Healthy Living: A Meditation on Self-Control


Ian Tramm, 131 YinD

So. Food. It’s the best. Obviously. Everyone loves a good meal. You know what’s not nearly as good as food though? Discipline. Self-control. Saying no to dessert. Much less immediately enjoyable. Whoever said “nothing tastes as good as skinny feels” is a fucking liar. 

Right. So, let’s posit that sentiment as the thesis of your undergrad years and sprinkle in a lack of sleep, a lack of exercise, one or two too many beers, and some late-night munchies. Before you can say dude you’re looking a bit, uh, tired you find yourself, someone who once identified as an athlete, now well beyond your healthy weight range and being told in no uncertain terms that if you wanna be medically cleared for Peace Corps service then you’re gonna need to go on a pretty drastic no cholesterol diet. Not a particularly pleasant place to be. 

So now let’s jump ahead about a year and a half: you’re in arguably the best shape you’ve ever been in, you’re running and lifting regularly, your diet is substantially healthier, you feel better physically than you have in years, and you’ve lost just shy of 75 pounds. Awesome. But how did you get here? Did you buckle down and make some tough choices? Cut out things that you loved in service of a healthier lifestyle? Put in time and hard work and now you’re seeing the results of those active, conscious decisions? Well, kind of. 

You definitely wish you could say that you did all those things purely as a result of your own willing volition, and maybe now today that’s closer to the truth, but you know in the beginning that really wasn’t what happened. The reality is that a lifestyle change was mandated by the job you chose, so at the very least the initial steps towards the positive/healthy choices you’ve now begun to make can only truly be half-credited to you. Admittedly you did understand the requirements of the job when you chose it, but it’s easier to go out and ride 30 km on a bike every day because you have to get to work rather than just doing it for the sake of doing it. It’s also easier to reduce the amount you eat or choose the healthier option when your diet is largely being dictated to you by a host family of healthcare professionals.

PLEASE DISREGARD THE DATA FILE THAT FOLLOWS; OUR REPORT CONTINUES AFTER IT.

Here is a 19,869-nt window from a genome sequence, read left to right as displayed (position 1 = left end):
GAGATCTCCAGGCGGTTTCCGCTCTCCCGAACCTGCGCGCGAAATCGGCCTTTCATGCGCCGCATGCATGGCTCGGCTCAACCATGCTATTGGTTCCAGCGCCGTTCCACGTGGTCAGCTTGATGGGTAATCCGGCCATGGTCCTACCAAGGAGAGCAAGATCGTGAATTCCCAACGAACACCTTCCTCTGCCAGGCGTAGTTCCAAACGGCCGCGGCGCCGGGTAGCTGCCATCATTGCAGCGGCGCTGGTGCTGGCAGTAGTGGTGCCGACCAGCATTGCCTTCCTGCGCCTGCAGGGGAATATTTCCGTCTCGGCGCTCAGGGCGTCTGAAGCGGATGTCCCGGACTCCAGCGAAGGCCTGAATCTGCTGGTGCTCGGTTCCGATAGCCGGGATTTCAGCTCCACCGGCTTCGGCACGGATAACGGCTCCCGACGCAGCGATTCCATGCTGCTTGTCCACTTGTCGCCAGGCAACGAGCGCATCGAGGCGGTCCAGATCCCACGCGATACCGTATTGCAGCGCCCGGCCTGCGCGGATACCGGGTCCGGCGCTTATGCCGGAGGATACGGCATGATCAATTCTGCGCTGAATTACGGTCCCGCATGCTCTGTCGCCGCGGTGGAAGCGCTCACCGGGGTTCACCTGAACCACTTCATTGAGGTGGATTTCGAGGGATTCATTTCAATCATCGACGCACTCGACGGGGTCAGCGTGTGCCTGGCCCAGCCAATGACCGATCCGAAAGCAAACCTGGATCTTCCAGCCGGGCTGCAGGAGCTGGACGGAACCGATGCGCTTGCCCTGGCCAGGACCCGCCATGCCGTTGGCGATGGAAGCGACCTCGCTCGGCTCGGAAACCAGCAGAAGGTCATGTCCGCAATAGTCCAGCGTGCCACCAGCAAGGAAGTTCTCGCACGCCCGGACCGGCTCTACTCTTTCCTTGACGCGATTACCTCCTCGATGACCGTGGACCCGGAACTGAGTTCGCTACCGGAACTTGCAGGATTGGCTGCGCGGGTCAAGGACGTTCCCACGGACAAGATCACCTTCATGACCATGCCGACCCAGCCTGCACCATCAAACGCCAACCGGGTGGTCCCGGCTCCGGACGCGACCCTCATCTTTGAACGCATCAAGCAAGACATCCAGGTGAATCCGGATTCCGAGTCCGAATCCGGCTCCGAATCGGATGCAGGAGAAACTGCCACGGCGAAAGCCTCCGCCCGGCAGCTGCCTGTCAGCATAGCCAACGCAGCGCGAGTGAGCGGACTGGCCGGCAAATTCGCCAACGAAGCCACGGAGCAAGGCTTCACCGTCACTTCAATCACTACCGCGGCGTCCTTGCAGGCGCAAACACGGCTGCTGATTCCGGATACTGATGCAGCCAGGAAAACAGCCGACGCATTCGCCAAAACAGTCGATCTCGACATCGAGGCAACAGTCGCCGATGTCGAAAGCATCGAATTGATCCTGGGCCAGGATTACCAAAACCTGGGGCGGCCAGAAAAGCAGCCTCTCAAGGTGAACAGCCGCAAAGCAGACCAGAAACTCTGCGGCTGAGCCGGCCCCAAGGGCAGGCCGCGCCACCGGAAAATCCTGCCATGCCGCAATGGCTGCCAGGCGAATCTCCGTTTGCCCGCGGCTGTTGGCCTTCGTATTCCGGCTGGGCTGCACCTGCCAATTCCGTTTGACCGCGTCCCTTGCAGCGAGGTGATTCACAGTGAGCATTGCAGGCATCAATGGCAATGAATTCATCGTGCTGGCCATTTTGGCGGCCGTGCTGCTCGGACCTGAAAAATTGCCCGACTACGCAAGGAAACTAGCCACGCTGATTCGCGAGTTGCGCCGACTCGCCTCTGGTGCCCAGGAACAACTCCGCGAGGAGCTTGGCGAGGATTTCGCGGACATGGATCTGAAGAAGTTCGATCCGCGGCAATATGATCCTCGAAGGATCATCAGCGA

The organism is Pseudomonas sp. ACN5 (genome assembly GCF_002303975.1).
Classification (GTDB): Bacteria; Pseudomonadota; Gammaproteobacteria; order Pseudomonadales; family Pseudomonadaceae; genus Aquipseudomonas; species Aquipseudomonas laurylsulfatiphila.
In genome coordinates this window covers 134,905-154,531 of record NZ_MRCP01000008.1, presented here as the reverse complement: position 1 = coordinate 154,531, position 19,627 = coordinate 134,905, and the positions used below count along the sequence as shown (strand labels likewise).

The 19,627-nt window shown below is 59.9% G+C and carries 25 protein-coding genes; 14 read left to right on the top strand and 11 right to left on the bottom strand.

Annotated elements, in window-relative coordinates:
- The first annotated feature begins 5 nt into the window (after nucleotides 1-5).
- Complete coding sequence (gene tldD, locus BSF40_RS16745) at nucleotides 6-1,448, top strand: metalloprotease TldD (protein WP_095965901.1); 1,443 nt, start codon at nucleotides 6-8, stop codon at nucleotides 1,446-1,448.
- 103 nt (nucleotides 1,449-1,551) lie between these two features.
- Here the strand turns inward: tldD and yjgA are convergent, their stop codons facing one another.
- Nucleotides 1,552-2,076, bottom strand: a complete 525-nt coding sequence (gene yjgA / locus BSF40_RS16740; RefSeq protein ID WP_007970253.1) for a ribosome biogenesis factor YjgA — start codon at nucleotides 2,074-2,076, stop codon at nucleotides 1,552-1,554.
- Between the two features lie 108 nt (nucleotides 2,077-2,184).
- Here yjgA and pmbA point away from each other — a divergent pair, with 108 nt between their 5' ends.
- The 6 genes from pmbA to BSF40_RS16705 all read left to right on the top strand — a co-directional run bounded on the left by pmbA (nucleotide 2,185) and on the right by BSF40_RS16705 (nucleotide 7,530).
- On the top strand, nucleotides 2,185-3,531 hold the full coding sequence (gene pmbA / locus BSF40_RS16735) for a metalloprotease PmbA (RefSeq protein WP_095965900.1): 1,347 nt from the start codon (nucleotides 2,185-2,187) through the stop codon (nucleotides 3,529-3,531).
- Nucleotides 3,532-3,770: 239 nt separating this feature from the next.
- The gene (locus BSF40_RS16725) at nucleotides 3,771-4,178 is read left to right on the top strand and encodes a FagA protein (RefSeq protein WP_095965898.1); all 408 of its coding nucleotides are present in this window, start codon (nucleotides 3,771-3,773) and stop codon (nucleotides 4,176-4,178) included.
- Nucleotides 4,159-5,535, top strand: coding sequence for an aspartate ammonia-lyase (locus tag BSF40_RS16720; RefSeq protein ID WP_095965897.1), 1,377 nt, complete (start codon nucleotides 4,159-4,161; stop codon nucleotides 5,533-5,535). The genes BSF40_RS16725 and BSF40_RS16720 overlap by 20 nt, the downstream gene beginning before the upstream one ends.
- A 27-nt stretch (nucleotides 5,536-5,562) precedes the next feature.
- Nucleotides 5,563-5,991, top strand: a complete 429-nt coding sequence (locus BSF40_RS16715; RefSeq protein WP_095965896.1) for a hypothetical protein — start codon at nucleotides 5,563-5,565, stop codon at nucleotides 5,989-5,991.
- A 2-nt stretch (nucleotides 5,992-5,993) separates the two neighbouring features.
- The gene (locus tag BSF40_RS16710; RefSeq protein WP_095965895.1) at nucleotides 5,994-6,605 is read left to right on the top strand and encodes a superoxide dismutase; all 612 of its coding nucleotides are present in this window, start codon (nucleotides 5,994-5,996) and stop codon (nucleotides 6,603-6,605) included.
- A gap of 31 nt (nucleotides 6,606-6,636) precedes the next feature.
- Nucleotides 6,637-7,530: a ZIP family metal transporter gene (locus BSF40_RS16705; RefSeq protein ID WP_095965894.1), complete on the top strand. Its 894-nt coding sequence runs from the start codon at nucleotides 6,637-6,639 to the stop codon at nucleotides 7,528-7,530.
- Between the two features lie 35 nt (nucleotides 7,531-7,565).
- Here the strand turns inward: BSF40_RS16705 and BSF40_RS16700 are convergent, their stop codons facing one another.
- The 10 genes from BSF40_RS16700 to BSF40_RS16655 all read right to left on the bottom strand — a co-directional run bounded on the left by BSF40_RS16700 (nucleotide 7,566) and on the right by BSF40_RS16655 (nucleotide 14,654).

All that being said, you can still take credit for the extra things. You don’t have to bike into town every weekend just for the sake of biking, and you don’t have to go for a run every day after work. You don’t have to work out in the the fitness room at your office three days a week, and you certainly don’t have to limit the times of day in which you allow yourself to eat. But you do. And that’s the key to all of this, Peace Corps’ favorite word: sustainability. Ultimately what concerns you the most is that when you move on to whatever comes next after this grand adventure and you don’t have to do all these things anymore, you won’t. That when all the easy, convenient things become easy and convenient again, you’ll fall back onto that path of least resistance at the end of which surely waits that unmotivated, unkempt, unhealthy person that once was with a 12 pack and a pizza. 

So so so. What’s the point in reflecting on all of this? Well in your mind at least, it’s gotta be in recognizing that now’s the time to choose to do those extra things, those things that you don’t have to. You’ve no doubt made progress in the year you’ve served thus far, and now’s not the time to coast back into neutral. It’s time to go that extra kilometer even when it’s hard, even when you’re sore, and especially when you’re hungry. Now’s the time to fall in love with doing the hard things so that later, when you don’t have to do any of it, you’ll still want to do all of it.

Read more of   Ian’s previous articles and contributions.        

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